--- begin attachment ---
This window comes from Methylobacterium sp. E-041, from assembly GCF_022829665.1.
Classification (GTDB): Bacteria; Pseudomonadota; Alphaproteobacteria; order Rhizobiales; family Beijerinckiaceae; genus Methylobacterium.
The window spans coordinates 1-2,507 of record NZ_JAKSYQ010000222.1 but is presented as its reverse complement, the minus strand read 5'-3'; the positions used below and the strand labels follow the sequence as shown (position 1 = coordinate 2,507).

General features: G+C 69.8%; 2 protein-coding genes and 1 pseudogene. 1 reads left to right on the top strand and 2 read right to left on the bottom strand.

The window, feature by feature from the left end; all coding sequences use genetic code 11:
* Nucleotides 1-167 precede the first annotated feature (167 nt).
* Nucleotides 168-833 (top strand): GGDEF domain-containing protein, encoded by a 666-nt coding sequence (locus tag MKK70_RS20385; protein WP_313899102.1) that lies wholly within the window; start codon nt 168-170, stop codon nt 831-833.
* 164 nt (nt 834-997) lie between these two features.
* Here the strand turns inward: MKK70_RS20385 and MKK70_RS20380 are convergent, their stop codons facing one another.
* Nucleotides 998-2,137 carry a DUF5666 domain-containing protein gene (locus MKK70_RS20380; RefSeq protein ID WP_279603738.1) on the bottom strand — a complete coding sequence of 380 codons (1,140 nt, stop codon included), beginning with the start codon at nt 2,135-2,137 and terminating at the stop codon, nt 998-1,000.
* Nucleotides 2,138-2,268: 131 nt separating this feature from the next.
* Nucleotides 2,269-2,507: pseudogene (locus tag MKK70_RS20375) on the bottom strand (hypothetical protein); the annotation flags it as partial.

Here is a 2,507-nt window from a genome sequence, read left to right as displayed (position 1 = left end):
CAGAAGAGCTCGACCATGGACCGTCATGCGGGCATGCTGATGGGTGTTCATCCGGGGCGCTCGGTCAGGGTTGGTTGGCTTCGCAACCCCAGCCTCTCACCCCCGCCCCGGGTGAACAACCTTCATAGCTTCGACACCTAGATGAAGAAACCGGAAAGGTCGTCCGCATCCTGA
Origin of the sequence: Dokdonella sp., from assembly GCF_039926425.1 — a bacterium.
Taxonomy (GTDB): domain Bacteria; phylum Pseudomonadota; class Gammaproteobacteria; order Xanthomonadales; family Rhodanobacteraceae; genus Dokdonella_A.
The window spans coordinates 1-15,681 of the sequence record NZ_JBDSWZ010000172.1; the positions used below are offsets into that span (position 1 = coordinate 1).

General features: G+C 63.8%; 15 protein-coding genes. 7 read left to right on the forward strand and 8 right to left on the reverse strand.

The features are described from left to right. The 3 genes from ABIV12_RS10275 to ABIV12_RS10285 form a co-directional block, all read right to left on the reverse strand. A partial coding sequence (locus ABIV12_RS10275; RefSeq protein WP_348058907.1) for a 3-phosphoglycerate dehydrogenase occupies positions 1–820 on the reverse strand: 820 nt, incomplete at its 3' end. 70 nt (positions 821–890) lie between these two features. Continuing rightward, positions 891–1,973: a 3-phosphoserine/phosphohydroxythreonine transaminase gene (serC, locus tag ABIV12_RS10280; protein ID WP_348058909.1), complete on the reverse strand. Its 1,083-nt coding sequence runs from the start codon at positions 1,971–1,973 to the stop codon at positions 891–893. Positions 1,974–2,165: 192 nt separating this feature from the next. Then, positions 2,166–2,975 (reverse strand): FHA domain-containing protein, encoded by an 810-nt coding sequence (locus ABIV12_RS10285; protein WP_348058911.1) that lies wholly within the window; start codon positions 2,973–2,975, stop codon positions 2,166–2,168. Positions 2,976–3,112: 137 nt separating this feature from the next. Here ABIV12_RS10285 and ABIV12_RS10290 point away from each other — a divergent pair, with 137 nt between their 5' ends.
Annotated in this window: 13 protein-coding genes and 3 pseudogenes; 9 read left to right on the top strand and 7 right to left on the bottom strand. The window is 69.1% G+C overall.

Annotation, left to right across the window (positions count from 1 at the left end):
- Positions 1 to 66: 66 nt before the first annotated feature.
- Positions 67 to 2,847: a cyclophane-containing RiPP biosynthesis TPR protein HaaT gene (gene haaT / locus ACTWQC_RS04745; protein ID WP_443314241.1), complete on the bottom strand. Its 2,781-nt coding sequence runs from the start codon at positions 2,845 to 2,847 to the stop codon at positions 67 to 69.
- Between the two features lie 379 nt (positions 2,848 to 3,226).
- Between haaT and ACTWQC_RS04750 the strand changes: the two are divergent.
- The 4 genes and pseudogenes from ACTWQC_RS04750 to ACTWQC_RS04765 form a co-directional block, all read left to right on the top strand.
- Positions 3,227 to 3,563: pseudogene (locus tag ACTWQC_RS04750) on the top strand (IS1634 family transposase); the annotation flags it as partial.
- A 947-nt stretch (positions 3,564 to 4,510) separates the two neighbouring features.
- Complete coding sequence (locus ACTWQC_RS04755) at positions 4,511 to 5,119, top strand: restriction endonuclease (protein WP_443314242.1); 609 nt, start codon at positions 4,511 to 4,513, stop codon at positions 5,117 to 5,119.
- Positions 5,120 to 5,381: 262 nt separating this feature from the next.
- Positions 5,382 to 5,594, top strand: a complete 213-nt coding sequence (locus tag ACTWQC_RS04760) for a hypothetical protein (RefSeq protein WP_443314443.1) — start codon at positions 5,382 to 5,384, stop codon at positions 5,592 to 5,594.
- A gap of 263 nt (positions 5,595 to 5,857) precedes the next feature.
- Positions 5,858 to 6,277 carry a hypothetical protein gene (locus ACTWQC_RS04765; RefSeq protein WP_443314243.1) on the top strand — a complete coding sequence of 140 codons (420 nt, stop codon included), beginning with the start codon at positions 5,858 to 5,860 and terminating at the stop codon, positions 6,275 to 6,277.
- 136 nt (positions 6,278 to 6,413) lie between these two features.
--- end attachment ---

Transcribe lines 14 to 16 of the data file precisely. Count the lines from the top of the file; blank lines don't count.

CAGAAGAGCTCGACCATGGACCGTCATGCGGGCATGCTGATGGGTGTTCATCCGGGGCGCTCGGTCAGGGTTGGTTGGCTTCGCAACCCCAGCCTCTCACCCCCGCCCCGGGTGAACAACCTTCATAGCTTCGACACCTAGATGAAGAAACCGGAAAGGTCGTCCGCATCCTGA
Origin of the sequence: Dokdonella sp., from assembly GCF_039926425.1 — a bacterium.
Taxonomy (GTDB): domain Bacteria; phylum Pseudomonadota; class Gammaproteobacteria; order Xanthomonadales; family Rhodanobacteraceae; genus Dokdonella_A.